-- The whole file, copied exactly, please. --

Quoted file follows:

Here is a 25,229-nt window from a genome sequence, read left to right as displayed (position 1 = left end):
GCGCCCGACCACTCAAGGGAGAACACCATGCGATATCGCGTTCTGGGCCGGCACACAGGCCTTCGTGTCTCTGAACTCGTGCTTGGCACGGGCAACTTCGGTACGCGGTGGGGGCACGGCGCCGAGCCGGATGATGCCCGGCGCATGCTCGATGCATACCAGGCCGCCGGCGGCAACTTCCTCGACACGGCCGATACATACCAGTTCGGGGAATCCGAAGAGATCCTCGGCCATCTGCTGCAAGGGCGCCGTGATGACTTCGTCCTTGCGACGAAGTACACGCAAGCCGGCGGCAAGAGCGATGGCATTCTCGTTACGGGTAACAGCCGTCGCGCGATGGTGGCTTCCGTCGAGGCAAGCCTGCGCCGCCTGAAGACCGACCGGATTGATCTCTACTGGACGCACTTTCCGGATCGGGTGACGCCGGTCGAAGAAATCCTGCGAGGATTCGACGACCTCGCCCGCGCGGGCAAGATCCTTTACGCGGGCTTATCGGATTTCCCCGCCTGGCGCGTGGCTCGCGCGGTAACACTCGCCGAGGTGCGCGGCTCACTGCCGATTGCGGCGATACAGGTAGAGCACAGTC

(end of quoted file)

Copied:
Here is a 25,229-nt window from a genome sequence, read left to right as displayed (position 1 = left end):
GCGCCCGACCACTCAAGGGAGAACACCATGCGATATCGCGTTCTGGGCCGGCACACAGGCCTTCGTGTCTCTGAACTCGTGCTTGGCACGGGCAACTTCGGTACGCGGTGGGGGCACGGCGCCGAGCCGGATGATGCCCGGCGCATGCTCGATGCATACCAGGCCGCCGGCGGCAACTTCCTCGACACGGCCGATACATACCAGTTCGGGGAATCCGAAGAGATCCTCGGCCATCTGCTGCAAGGGCGCCGTGATGACTTCGTCCTTGCGACGAAGTACACGCAAGCCGGCGGCAAGAGCGATGGCATTCTCGTTACGGGTAACAGCCGTCGCGCGATGGTGGCTTCCGTCGAGGCAAGCCTGCGCCGCCTGAAGACCGACCGGATTGATCTCTACTGGACGCACTTTCCGGATCGGGTGACGCCGGTCGAAGAAATCCTGCGAGGATTCGACGACCTCGCCCGCGCGGGCAAGATCCTTTACGCGGGCTTATCGGATTTCCCCGCCTGGCGCGTGGCTCGCGCGGTAACACTCGCCGAGGTGCGCGGCTCACTGCCGATTGCGGCGATACAGGTAGAGCACAGTC